You don’t have to become an extreme athlete in order to ally yourself with fear. But leaving the safety of your comfort zone and taking a risk is a worthwhile endeavor. Because if you can accept your fear it will make your life richer.
»I’m hanging from my fingertips without a rope or a safety system in a vertical wall. Below me the abyss, fear begins to spark within me. But it doesn’t make me panic. On the contrary: It enables me to concentrate, because every grip has to be spot-on—fear isn’t my weakness, fear is my best friend. It drives us, protects us, warns us, slows us down and guides us. Can I conceive of fear as something positive? In what way is fear an instense life experience? And why do my fears help me gain more freedom and independence?«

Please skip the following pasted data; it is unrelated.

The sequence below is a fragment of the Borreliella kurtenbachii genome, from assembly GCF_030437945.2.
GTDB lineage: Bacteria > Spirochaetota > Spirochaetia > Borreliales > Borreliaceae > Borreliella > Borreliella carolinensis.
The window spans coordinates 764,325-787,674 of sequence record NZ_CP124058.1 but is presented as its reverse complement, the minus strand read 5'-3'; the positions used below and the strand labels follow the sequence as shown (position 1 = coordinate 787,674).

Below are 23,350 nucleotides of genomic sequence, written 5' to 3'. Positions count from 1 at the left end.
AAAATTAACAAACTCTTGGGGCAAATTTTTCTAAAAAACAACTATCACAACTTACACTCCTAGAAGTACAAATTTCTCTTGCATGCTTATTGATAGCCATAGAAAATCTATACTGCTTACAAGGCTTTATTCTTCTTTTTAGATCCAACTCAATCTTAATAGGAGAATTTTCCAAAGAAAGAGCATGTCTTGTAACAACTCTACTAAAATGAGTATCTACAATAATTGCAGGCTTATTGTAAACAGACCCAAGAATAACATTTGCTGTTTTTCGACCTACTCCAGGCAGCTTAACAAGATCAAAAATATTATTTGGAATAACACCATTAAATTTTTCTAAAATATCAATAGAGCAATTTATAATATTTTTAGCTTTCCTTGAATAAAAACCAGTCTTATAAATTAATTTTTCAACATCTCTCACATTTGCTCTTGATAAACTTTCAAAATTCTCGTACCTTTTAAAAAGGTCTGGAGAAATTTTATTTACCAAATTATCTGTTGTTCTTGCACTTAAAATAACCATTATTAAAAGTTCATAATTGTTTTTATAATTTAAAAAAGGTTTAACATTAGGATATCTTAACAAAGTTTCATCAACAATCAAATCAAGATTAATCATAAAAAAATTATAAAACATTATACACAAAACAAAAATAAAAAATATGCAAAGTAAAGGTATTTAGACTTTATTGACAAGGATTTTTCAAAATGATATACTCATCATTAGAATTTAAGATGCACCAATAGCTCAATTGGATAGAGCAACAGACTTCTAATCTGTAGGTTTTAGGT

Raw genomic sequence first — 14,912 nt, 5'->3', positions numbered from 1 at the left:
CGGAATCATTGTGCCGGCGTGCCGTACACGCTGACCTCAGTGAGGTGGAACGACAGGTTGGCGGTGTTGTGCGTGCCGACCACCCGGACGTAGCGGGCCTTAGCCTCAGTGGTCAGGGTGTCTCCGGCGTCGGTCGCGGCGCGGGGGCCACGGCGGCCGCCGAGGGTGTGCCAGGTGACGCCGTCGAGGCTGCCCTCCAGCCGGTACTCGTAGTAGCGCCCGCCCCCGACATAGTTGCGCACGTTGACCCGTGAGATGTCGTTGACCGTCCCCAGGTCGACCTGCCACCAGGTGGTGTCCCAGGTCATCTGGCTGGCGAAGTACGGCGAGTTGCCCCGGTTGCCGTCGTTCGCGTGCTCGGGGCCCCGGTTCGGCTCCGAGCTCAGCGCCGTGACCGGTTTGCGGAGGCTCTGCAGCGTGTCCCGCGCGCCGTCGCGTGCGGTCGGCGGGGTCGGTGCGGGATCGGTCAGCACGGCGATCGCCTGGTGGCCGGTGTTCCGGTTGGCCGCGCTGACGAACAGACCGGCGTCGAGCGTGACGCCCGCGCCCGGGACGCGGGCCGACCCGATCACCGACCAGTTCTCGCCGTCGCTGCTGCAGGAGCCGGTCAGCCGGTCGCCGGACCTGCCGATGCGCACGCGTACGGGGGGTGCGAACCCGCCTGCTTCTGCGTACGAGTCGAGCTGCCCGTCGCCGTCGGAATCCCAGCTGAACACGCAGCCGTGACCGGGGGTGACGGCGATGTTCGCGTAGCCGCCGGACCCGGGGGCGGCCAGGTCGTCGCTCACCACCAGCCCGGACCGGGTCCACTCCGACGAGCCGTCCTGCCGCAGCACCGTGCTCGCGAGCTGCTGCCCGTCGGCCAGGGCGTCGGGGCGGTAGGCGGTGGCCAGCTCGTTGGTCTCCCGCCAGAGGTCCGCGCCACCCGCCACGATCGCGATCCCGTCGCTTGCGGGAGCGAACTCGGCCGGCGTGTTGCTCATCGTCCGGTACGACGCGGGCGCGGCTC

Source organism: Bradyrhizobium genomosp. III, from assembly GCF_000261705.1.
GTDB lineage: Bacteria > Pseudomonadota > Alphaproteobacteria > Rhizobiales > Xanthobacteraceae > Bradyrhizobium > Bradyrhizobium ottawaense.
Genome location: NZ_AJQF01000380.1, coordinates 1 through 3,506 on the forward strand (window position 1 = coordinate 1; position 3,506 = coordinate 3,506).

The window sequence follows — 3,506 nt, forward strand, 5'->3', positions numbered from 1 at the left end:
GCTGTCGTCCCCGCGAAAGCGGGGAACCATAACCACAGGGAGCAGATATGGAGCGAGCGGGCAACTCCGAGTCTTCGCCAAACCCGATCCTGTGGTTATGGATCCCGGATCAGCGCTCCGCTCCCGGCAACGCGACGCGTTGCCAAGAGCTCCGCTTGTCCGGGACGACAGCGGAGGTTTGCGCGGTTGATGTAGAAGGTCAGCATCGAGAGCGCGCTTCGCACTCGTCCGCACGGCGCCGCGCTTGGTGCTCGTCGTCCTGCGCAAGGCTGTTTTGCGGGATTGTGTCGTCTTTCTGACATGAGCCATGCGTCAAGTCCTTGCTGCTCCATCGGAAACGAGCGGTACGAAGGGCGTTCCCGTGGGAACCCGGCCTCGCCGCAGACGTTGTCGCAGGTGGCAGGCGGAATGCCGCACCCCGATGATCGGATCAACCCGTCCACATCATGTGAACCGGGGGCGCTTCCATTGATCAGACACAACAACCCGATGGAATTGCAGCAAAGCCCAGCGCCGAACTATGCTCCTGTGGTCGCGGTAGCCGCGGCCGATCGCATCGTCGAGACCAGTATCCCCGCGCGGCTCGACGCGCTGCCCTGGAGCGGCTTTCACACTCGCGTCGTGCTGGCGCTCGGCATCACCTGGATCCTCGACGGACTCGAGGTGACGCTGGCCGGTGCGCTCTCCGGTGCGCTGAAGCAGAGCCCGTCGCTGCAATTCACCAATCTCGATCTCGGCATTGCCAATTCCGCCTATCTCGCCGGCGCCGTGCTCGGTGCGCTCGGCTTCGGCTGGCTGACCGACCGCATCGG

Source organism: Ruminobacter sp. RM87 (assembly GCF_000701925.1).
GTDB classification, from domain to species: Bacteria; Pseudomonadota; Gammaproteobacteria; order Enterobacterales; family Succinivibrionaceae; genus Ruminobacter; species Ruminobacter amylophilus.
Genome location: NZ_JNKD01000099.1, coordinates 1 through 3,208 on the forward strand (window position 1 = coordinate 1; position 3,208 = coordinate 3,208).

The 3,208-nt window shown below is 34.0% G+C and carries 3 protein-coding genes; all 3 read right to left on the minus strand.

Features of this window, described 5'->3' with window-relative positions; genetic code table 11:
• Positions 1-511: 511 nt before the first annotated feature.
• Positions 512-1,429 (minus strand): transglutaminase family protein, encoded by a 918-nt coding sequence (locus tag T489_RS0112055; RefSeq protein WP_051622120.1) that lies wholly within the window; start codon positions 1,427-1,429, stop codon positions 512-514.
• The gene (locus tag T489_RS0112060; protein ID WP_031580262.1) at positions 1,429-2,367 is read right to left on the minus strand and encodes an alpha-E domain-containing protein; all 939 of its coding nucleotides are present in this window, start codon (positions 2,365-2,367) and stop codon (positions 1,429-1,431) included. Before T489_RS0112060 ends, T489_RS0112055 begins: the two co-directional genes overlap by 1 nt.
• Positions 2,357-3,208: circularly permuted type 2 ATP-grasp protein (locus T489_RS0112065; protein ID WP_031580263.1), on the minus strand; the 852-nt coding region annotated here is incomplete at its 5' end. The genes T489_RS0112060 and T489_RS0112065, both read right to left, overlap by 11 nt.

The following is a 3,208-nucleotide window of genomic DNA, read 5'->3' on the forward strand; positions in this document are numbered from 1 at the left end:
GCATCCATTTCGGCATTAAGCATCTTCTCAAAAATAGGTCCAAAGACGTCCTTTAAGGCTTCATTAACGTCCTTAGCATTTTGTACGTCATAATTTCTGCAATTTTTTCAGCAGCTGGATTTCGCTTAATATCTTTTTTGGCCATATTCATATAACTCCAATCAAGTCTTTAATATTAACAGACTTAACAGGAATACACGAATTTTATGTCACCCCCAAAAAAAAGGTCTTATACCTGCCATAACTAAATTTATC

Fear is only a bad companion if you don’t deal with it. But if you do, it becomes an instructive friend, steers decisions in the right direction, and sharpens you gaze for what’s important.
With contributions by Prof. Dr. Frank Wilhelm, head of the Clinical Stress and Emotion Lab at the University of Salzburg.